5 signs of caregiving stress and burnout
When a family member has an illness or disability, it often falls on their loved ones to care for them. In fact, 65.7 million American are caregivers. Taking on that role comes with a lot of stress and constant responsibility, however, often leading to caregiver burnout.
Once burnout sets in, it severely impacts your ability to provide care for your loved one. Your health, happiness, and the relationship you have with your family member will all suffer. Before burnout sets in, take a look at these five signs so you can better care for yourself as well.
1. Losing Patience
As patience goes out the window, your temper is likely to flare up more often. You might find yourself irritated over small things or simply frustrated that you never have time to relax. Losing patience is one of the first signs of caregiver burnout, causing you to lose the same ability you once had to provide adequate care.
2. Family Relations are Strained
Feelings of isolation are common among caregivers, which can cause their relationships with other families to become strained. You might feel resentful of those that do not provide care to your loved one, family members might avoid you because they feel guilty about the situation, or frustration could lead to fighting. Many families find themselves in legal disputes, hiring attorneys like those at the Law Offices of Dorie A. Rogers.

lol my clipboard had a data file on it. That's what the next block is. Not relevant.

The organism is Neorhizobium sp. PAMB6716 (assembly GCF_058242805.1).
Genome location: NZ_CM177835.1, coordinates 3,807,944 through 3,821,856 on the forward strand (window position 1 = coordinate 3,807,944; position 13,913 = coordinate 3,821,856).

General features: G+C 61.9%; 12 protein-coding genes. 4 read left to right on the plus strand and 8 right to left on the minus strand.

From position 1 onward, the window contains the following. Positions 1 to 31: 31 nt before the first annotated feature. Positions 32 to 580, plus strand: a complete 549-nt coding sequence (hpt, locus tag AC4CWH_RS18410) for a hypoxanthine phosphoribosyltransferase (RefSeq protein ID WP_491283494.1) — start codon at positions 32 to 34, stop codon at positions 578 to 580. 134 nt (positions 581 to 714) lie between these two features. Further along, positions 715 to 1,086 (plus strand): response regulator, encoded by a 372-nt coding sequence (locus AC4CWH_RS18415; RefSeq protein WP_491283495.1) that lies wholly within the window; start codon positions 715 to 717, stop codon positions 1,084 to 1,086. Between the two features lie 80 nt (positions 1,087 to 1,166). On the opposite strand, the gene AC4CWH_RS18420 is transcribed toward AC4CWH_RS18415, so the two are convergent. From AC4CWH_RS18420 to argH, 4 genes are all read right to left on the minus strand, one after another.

3. Tiredness, Sickness, and Feeling Run-Down
Stress takes a major toll on the body. When it’s constant, you’ll find your immune system and body wearing down. Fatigue or constantly feeling tired is a common symptom, but you may also find yourself getting sick more often. If you’re constantly feeling run-down, it’s difficult to continue to provide the care your loved one needs.
4. There’s No Time for Your Needs
Many caregivers find that they no longer have time for their own needs. This happens when they are so focused on providing care that they no longer make time for themselves or their loved one requires constant attention. If you don’t take care of yourself, though, you won’t be able to care for anyone else.
5. Feeling Sad and Hopeless
Realizing that your ability to care is fading can lead to sadness, hopelessness, and deep depression. For others, the overwhelming nature of being a full-time caregiver can be enough to create these feelings. At this point, it’s vital that you seek therapy through both a professional and support groups. If the feeling persists, you may want to reach out to a psychiatrist for additional help.
Don’t Be Discouraged
Many caregivers feel guilty or as if they have failed their loved one when burnout sets in. However, caring for yourself is just as important as caring for them. If these signs and symptoms cannot be remedied, then it may be time to consider in home care assisted living facilities.
Remember, you cannot provide the care your loved one needs if you’re burnt out. It’s vital that you take the time you need to heal, recuperate, and de-stress. When caregiver burnout goes untreated, everyone involved in the situation suffers.